However I digress, the morning’s most fun activity allowed me to appreciate one of my very favourite sounds – the sound of my children laughing. EJ in particular has a laught which is so full of joy and excitement and giddiness that it cn’t help but prove infectious!

It was lovely to have a change of scene and I think we will probably opt for a few more ‘different’ Friday mornings now that the summer is approaching. Come September EJ will have me all to himself on Fridays and regular toddler group will be back on the cards for those cold and rainy days.

 

 

 

Bee happy!

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I recently came home from work to discover the above sight on a prominent branch of a tree in my back garden. It was the hubster’s day off so he had already contacted the local council who told him there was nothing they could do as bees are a protected species. He then called the British Beekeeping Association who put him in touch with a couple of local members who were happy to come round and attempt to move the swarm on for us.

Two lovely ladies shortly appeared fully kitted out in protective gear and wielding what appeared to be a wicker basket and a cooler box. JJ (who is in the middle of the “why?” phase as it is) was extremely curious about the whole thing and we set up camp at the kitchen window to observe the goings on from a safe spot.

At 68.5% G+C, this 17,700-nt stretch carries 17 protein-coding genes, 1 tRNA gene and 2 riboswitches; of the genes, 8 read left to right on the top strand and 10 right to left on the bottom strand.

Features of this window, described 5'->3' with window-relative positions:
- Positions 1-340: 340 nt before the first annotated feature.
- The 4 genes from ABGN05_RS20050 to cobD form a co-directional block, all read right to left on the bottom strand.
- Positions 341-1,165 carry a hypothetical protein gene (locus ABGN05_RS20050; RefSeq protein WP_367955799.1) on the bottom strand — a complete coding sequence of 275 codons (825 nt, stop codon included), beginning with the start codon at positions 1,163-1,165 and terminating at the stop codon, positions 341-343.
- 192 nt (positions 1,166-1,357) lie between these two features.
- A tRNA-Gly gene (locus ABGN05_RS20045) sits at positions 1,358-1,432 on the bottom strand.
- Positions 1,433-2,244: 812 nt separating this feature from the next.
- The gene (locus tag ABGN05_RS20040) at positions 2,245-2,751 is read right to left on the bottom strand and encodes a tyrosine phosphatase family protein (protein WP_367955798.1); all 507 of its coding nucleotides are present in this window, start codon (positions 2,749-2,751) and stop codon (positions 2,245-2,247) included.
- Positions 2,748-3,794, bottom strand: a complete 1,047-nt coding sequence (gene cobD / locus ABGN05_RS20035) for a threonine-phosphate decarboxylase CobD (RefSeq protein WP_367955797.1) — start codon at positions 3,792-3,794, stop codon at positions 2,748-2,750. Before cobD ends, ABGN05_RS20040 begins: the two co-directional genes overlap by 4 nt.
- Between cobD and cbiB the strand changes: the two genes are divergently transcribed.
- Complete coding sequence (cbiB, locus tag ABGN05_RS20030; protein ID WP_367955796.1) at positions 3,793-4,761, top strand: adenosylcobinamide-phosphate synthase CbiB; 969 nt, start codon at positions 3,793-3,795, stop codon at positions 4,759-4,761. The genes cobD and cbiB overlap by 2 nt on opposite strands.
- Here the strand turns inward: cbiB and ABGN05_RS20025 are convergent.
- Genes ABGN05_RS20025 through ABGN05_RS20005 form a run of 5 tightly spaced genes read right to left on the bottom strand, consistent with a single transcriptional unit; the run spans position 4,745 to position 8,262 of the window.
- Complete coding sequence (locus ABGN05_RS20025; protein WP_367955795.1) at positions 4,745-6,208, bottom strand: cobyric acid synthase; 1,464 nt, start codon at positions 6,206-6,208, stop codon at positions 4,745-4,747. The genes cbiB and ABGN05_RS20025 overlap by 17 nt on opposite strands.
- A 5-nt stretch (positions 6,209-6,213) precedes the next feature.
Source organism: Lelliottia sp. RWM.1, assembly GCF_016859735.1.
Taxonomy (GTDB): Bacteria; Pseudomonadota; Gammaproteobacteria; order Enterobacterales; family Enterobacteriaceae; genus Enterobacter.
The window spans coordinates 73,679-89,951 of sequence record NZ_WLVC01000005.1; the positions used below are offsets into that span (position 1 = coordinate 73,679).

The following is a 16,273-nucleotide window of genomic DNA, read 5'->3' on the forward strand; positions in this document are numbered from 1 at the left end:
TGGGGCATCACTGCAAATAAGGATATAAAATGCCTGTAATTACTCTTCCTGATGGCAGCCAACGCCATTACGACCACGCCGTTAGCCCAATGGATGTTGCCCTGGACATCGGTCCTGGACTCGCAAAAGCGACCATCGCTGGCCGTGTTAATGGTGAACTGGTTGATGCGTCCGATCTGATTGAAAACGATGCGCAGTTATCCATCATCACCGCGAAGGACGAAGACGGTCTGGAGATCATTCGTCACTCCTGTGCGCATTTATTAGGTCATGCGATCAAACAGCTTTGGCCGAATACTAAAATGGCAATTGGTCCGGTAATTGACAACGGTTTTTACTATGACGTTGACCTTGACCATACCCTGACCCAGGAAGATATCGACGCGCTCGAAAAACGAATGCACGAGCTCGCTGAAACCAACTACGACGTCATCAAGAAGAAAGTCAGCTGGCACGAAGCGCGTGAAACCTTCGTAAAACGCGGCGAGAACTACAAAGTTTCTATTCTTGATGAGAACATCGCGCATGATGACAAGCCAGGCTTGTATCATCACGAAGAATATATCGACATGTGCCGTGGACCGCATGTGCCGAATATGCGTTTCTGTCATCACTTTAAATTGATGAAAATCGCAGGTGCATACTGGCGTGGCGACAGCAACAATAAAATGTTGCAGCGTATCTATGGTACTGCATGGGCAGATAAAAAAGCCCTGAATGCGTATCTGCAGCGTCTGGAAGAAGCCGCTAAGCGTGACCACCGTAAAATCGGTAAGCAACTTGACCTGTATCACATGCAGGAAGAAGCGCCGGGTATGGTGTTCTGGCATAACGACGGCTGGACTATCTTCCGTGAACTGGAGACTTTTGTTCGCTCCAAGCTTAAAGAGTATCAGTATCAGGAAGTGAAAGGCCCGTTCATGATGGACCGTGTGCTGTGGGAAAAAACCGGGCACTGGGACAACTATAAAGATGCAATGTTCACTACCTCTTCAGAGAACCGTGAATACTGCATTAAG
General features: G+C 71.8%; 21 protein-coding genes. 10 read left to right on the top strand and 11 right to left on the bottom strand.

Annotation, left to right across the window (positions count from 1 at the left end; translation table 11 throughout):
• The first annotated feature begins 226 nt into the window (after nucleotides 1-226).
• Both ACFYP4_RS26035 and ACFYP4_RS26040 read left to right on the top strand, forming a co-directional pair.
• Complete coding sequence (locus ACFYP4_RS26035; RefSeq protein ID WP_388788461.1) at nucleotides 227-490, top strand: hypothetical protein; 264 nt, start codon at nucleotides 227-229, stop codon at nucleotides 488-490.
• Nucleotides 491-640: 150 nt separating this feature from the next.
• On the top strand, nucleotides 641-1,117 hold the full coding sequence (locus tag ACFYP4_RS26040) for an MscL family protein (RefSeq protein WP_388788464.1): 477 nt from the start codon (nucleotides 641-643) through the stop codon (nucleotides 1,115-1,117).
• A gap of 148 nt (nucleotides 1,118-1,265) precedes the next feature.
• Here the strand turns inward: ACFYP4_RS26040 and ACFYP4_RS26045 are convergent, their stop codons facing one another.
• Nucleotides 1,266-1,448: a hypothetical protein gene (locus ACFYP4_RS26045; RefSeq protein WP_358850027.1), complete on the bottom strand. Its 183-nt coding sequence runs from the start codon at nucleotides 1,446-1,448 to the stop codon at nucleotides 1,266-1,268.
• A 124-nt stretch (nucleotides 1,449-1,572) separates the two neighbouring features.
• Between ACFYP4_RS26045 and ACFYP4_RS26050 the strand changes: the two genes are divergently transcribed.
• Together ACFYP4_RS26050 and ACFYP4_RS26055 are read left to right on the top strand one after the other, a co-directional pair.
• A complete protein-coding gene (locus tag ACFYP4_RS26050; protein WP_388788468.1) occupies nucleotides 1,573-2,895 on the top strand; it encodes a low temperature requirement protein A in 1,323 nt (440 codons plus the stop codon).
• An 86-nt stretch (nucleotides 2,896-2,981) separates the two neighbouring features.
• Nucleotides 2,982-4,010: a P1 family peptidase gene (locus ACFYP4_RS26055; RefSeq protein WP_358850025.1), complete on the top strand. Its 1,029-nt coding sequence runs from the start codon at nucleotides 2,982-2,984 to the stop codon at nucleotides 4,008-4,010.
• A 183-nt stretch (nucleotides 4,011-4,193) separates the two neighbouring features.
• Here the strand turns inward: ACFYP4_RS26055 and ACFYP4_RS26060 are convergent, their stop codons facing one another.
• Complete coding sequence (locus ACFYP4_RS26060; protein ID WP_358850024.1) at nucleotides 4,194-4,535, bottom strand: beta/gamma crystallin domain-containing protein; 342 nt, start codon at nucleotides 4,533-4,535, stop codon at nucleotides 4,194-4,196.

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The beekeepers attempted to push the swarm down into a suitably appealing box and for a while it seemed to be working. They later told me that the bees (of which there were approximately 60,000!!) would do whatever the queen did and it became apparent that she wasn’t hanging around when the bees all began swarming out of the box and the garden began to resemble a black hail storm. Not for long though, soon we discovered that they had made a new home two gardens down!

In all the excitement I used the experience to talk to JJ a little bit about bees and the fact that they make honey. I let him taste a little bit of the Romanian Lime Blossom Honey we had in the cupboard – delish! He has asked for honey on toast for breakfast ever since.

Last time I was shopping I had a long look at the honeys available in the local Sainsburys and take note of the fact that honey is almost akin to wine with everything from bog standard Gales squeezy to New Zealand Manuka honey ’15+’ with proven antibacerial properties for £21.95!

I also caught a bit of the Horizon special on bees last week with famous beekeeper (and Breakfast presenter) Bill Turnbull bringing the plight of bees, which are still seriously in decline, to the attention of the nation. Did you know that bees pollinate a third of everything we eat? Without them our diets would be a lot less varied.

As an epilogue to the story, one of the Bee ladies turned out to be quite talented in the art of crochet and, taken with my gorgeous boys, returned two days later with the two little offerings below.

crochet bees

This post is linked to Charly at Podcast’s What’s the Story??